Main Article: Covid-19 | Situation of Migrant Workers Amidst Lockdown

On 31 March 2020, the Supreme Court again heard the matter through video-conferencing. Along with the petition of Alakh Alok Srivastava, another writ petition – Writ Petition (Civil) No. 469 of 2020 – Rashmi Bansal and Anr. v. Union of India , with similar prayers, was also listed before the Court.

Central Government had filed its status report. This can be accessed from here, from the website fo the Ministry of Home Affairs, Government of India.

Supreme Court was informed by the Union of India that “the labourers who are unemployed due to lock down were apprehensive about their survival. Panic was created by some fake news that the lock down would last for more than three months.”

Court was further informed that “a direction was issued to the District Collectors/Magistrates to ensure that medical tests were done and the migrant labourers be provided with basic amenities like food, clean drinking water, medicines, etc. in the shelter homes.”

As per the Status Report, 6,66,291 persons had been provided shelters and
22,88,279 persons had been provided food.

The Solicitor General of India made a statement on instructions that at 11 am on 31 March 2020, “there was no person walking on the roads in an attempt to reach his/her home towns/villages.”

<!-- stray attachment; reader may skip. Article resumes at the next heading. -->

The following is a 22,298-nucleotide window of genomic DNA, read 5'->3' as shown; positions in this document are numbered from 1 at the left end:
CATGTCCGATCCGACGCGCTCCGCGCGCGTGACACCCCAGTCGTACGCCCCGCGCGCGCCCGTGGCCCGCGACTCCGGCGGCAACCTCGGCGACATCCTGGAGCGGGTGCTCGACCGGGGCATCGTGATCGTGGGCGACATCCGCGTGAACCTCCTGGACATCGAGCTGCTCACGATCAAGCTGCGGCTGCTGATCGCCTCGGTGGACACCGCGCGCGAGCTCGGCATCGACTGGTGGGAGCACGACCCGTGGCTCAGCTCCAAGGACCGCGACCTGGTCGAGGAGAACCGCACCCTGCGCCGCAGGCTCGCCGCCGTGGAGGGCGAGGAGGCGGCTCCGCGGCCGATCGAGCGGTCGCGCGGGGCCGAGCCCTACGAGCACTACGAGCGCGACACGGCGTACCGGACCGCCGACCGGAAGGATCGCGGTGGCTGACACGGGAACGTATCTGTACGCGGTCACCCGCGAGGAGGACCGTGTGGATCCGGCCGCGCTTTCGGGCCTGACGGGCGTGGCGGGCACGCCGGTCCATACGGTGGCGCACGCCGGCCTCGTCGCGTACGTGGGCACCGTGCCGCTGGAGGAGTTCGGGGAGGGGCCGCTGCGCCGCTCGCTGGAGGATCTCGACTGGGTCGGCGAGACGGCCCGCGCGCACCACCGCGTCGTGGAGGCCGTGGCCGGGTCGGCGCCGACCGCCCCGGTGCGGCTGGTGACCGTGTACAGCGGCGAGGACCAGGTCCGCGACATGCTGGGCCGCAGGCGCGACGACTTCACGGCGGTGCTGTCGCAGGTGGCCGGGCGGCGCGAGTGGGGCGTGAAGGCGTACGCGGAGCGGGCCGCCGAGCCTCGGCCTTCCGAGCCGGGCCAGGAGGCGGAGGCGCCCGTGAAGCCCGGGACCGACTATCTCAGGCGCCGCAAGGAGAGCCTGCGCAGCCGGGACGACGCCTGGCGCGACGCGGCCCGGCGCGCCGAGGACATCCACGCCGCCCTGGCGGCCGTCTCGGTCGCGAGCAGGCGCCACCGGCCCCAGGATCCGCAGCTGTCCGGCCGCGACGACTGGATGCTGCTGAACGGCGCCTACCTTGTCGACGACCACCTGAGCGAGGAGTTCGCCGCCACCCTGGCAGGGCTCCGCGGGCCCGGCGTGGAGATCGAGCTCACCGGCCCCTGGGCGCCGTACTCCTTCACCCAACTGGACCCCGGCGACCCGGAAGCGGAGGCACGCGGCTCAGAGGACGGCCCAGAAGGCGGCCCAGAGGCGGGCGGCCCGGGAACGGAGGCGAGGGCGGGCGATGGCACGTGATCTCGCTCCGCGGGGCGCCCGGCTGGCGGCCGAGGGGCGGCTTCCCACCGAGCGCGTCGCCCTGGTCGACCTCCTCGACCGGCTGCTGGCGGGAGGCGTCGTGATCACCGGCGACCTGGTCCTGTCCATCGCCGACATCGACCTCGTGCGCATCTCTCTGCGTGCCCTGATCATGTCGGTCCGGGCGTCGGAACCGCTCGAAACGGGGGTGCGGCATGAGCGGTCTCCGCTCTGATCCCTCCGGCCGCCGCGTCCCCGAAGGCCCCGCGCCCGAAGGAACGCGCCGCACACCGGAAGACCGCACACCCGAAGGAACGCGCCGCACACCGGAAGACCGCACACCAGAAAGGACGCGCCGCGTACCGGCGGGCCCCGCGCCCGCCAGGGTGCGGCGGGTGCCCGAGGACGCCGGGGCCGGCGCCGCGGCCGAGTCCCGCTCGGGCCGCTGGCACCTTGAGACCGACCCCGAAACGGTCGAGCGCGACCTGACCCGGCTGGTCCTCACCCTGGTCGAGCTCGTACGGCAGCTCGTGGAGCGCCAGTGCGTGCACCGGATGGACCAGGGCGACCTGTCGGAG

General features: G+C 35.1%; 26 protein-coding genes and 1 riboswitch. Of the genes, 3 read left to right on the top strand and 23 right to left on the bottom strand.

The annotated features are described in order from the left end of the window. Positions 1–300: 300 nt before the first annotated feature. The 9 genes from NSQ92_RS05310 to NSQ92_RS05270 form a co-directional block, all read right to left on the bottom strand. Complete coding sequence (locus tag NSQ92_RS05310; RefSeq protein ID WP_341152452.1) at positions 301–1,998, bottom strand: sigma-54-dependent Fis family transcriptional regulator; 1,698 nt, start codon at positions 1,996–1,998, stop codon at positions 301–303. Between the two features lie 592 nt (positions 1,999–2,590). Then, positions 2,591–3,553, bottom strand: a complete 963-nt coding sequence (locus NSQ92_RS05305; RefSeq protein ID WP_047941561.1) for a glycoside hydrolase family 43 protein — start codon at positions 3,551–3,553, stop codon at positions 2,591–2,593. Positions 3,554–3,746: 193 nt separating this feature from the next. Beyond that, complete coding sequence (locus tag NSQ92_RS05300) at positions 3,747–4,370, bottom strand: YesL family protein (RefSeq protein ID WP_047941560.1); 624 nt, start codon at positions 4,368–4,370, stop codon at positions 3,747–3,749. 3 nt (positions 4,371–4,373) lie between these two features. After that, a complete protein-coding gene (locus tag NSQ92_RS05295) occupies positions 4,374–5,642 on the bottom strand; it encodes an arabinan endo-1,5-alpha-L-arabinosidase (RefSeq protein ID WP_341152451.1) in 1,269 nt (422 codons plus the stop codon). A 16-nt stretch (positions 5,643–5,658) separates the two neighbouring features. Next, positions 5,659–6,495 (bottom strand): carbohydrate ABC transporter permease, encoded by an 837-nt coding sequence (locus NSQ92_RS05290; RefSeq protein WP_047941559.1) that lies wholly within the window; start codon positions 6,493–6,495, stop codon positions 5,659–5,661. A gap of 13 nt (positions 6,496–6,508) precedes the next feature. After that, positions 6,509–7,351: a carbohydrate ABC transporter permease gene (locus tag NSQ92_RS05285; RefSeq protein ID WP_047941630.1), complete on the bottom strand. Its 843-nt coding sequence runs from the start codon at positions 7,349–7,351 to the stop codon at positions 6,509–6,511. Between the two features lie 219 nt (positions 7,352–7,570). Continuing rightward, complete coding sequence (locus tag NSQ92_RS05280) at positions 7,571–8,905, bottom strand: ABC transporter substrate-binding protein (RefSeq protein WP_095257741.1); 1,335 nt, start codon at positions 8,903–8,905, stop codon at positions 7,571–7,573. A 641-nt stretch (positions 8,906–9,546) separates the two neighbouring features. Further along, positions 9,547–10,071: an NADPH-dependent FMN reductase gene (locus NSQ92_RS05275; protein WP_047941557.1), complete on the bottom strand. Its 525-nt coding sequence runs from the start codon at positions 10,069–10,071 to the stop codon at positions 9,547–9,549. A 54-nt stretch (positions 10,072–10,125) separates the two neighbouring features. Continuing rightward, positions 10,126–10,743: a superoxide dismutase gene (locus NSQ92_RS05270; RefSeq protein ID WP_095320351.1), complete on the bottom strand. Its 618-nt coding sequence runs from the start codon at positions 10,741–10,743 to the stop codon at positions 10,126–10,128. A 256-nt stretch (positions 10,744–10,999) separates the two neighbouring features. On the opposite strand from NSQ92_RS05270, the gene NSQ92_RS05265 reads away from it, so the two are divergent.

Solicitor General also requested for a direction was sought to prevent fake and inaccurate reporting whether intended or not, either by electronic print or social medial which will cause panic in the society.

After perusing the Status Report, Court observed that it was “satisfied with the steps taken by the Union of India for preventing the spread of Corona Virus [COVID 19] at this stage.”

Panic result of fake news

Supreme Court observed:

“The migration of large number of labourers working in the cities was triggered by panic created by fake news that the lock down would continue for more than three months. Such panic driven migration has caused untold suffering to those who believed and acted on such news. In fact, some have lost their lives in the process. It is therefore not possible for us to overlook this menace of fake news either by electronic, print or social media.

Section 54 of the Disaster Management Act, 2005 provides for punishment to a person who makes or circulates a false alarm or warning as to disaster or its severity or magnitude, leading to panic. Such person shall be punished with imprisonment which may extend to one year or with fine.

Media to be responsible

Supreme Court further observed:

“In particular, we expect the Media (print, electronic or social) to maintain a strong sense of responsibility and ensure that unverified news capable of causing panic is not disseminated. A daily bulletin by the Government of India through all media avenues including social media and forums to clear the doubts of people would be made active within a period of 24 hours as submitted by the Solicitor General of India. We do not intend to interfere with the free discussion about the pandemic, but direct the media refer to and publish the official version about the developments.”

Matter was adjourned to 07 April 2020.